GETTING SOME OF THE VAT BACK BACK HMRC
Formerly Customs and Excise, is involved in every new vehicle purchase in the UK – and if you buy a new car, you can’t avoid being charged 17.5 per cent on the price, whoever you are. Whatever the VAT-inclusive price of your chosen new motor is, almost 15 per cent of the gross price you pay goes straight into government coffers as VAT. That’s over £3,250 on a £22,000 car – a 3 series Beemer for instance.
If you are not registered for VAT, then tough – whether it’s a private purchase or for business use, if you pay the VAT on a new car, you can’t claim any of it back. Ouch.
But even if you are a VAT-registered business, it’s not all plain sailing. The only way you can claim 100 per cent of the VAT you pay on a new car these days, is if you can prove that the car is used 100 per cent for business, with no private use apart from closely-defined ‘incidental’ private use.
For most businesses, that’s not so easy to do. Yes, it is possible to demonstrate that a car owned by a business is a ‘pool car’, but it’s notoriously tricky to do effectively, and you are bound to be wrangling with your accountant and VAT inspector and may be in for an unpleasant financial surprise some way down the line.
As the VAT man sets it out, a car only qualifies as a pool car (and 100 per cent refund of the VAT in its purchase price when new) is if all the following conditions are satisfied:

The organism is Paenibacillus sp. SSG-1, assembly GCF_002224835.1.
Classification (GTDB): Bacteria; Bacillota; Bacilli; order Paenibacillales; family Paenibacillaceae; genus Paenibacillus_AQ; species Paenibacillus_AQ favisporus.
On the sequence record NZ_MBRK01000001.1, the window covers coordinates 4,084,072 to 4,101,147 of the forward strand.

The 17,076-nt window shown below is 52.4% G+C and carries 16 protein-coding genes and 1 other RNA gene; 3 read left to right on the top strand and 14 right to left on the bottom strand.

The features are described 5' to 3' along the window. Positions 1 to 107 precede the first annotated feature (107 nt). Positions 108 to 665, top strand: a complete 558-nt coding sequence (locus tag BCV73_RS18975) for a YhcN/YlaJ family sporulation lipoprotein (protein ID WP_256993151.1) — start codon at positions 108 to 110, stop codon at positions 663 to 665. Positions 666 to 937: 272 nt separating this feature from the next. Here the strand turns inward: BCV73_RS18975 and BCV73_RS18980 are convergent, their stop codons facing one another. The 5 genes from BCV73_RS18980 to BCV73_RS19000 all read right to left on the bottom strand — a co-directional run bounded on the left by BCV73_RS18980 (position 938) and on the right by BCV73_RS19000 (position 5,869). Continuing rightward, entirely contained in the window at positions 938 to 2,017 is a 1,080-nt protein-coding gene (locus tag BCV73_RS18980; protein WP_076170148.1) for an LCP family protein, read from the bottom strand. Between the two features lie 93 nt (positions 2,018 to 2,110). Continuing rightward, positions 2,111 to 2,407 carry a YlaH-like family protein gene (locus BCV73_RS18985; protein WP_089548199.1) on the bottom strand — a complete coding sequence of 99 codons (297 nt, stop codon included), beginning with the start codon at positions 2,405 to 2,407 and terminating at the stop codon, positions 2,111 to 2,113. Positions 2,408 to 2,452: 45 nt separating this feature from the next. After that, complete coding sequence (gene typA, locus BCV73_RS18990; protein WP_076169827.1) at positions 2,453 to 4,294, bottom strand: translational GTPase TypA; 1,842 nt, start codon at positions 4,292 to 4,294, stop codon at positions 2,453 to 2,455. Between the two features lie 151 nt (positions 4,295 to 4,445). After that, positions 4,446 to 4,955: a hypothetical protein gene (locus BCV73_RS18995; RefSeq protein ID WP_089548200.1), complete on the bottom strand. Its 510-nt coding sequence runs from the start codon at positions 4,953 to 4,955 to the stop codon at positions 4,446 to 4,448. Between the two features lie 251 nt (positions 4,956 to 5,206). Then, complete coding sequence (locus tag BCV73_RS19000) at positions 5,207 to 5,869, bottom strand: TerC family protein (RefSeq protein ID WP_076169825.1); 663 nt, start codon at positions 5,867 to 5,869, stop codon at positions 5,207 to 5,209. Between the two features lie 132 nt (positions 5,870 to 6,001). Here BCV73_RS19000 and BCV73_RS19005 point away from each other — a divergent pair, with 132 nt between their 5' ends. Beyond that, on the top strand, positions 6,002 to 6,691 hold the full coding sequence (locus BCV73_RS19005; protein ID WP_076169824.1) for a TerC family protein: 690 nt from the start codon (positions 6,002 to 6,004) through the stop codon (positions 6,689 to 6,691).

(a) it is available to, and actually used by, more than one employee;
(b) it is made available, in the case of each of those employees, by reason of their employment;
(c) it is not ordinarily used by one of them to the exclusion of the others;
(d) any private use by an employee is merely incidental to their business use of it; and
(e) it is not normally kept overnight on or near the residence of any of the employees unless it is kept on premises occupied by the provider of the car.
For the full ins and outs (and a flavour of the battles you may have to fight in order to prove that a pool car is a pool car and not a VAT scam, nip over to www.hmrc.gov.uk and search on “pool car”.
However, a company that provides contract hire or leasing services on a car, is clearly using that car 100 per cent for business purposes – it’s charging a customer for the use of that car.
Because there is no quibble about business use in such a case, the hire or leasing company can claim back 100 per cent of the VAT included in the new car’s purchase price. So, the theory goes, the finance company can claim back almost 15 per cent of the gross purchase price of a new motor and then reflect the lower, net price it pays for the new car in the monthly rental payments it charges.
When the car is leased or hired out to a customer on a contract, VAT is charged on any initial payment and on each monthly payment, over the contract period.
Contract Hire and Finance leases can be attractive to a VAT-registered company entering into a deal because it can claim 50 per cent of the VAT paid to the leasing/hiring company for the finance element of the monthly rentals, and 100 per cent of the VAT on the maintenance element of those payments, without having to argue about pool car status and faff around keeping detailed records for the vehicle’s usage. (And if you’re comfortable with proving that it’s a pool car, then you can claim 100 per cent of the VAT on the finance element.)
Of course if you are an accountant, or a VAT whiz in your own right, and don’t mind keeping meticulous and accurate records of business and personal mileages, you can opt for a more complicated route to getting some of your VAT back, but for most people – life is just too short. There are other tax, accounting and cashflow benefits and downsides to Contract Hire and Finance Leases.